“I was prescribed Januvia for type 2 diabetes back in 2005 and was on it for about six months, which is long enough to make me worried about Januvia cancer,” says Michelle. Every few months she had an AIC test - a blood test that provides information about a person’s average levels of blood glucose, also called blood sugar, but her AIC levels were consistently high (Januvia was supposed to lower blood sugar). She wasn’t getting the desired results so her doctor took her off the drug. In hindsight, it may be a blessing that the Januvia didn’t work…
“I am so glad I didn’t take Januvia for longer than I did,” Michelle says. “As well, it was very expensive. Regardless, I wound up with acute pancreatitis. Both times the attacks were very sudden: I had extreme pain in the upper middle of my stomach and left side; the pancreas is right under your rib cage. I didn’t know what was happening but it was pretty scary, so my friend took me to ER (luckily, I live about five minutes from the hospital). They immediately gave me morphine and a CT scan of my pancreas and I was diagnosed within six hours.
“I found out that the main reason you get pancreatitis is from alcohol and that is the first thing the doctors asked me. I do drink occasionally but not like I did when I was younger and definitely never an amount to cause any problems. Apparently, there are five main reasons you get pancreatitis and only about 15 percent are undetermined, meaning they cannot find a cause. Maybe Januvia should be added as one of those main reasons.
“I found out first from the LawyersandSettlements newsletter and subsequently from my doctor that you are more likely to develop pancreatic cancer if you have already suffered from acute pancreatitis. So I know that I am at a higher risk, which is cause for concern.”
Michelle is very careful when it comes to taking medications. She reads all the labels, front to back, and says she doesn’t remember reading anything about pancreatic cancer. Needless to say, she is “pretty mad.”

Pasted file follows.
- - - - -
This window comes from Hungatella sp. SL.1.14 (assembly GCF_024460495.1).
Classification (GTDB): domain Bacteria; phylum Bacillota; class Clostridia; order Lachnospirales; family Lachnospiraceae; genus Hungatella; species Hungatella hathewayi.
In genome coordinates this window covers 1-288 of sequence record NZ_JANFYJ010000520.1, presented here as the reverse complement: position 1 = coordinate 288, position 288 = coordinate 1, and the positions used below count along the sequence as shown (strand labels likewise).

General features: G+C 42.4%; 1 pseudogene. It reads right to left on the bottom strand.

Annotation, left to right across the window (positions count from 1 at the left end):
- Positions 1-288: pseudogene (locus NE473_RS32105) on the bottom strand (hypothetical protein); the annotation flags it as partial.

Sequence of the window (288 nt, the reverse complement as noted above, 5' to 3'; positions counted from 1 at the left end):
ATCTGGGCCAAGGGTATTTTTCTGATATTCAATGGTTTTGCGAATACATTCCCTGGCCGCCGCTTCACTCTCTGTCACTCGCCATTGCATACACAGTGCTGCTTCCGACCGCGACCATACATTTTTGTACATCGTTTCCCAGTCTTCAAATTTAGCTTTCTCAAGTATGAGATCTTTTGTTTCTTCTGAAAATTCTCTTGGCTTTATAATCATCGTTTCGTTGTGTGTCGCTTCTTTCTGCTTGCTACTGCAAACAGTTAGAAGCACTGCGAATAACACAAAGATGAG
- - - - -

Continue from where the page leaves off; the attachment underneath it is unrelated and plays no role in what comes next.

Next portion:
“I had just lost my job when the first attack happened,” Michelle explains. “The first time I was in hospital for four days and the second time seven days. I had run out of insurance about five weeks before getting this attack - I was on unemployment at the time. It was very expensive but I was extremely lucky. I filled out a payment assistance form with the hospital and with the ER doctors, who are billed separately. The hospital forgave the entire amount of $14,000. And they also forgave the lab bills. And the doctors who visited me each day had bills of more than $3,000.
“I think the fair thing for Merck to do would be to pay the bills that I owed the hospital. Even though I didn’t pay, they took care of me and they should be reimbursed. And if I do develop cancer, it is hard to cure. That will cost a lot…
“Cancer should have been listed as a side effect on the patient information label; studies have shown a link so how can it still be on the market? I certainly wouldn’t have taken it. I can’t believe (well, I can believe) that it is still on the market. I don’t get shocked by much anymore. I read that if you are on Januvia, to continue taking it and see your doctor. How could Merck say that?
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“The LawyersandSettlements attorney advised me to fill out the forms in case I file a Januvia lawsuit down the road because I am really afraid of developing pancreatic cancer. I have insurance starting June 1 and he suggested that I get a PET scan done at that time.”